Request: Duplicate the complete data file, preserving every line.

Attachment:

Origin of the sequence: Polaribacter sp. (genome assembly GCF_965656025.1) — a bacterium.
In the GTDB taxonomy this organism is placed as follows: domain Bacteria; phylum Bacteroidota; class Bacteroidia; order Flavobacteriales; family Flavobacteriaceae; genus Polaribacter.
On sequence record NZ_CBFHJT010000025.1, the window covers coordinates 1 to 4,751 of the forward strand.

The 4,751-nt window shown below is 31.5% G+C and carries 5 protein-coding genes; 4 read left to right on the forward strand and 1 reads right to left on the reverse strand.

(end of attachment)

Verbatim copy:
Origin of the sequence: Polaribacter sp. (genome assembly GCF_965656025.1) — a bacterium.
In the GTDB taxonomy this organism is placed as follows: domain Bacteria; phylum Bacteroidota; class Bacteroidia; order Flavobacteriales; family Flavobacteriaceae; genus Polaribacter.
On sequence record NZ_CBFHJT010000025.1, the window covers coordinates 1 to 4,751 of the forward strand.

The 4,751-nt window shown below is 31.5% G+C and carries 5 protein-coding genes; 4 read left to right on the forward strand and 1 reads right to left on the reverse strand.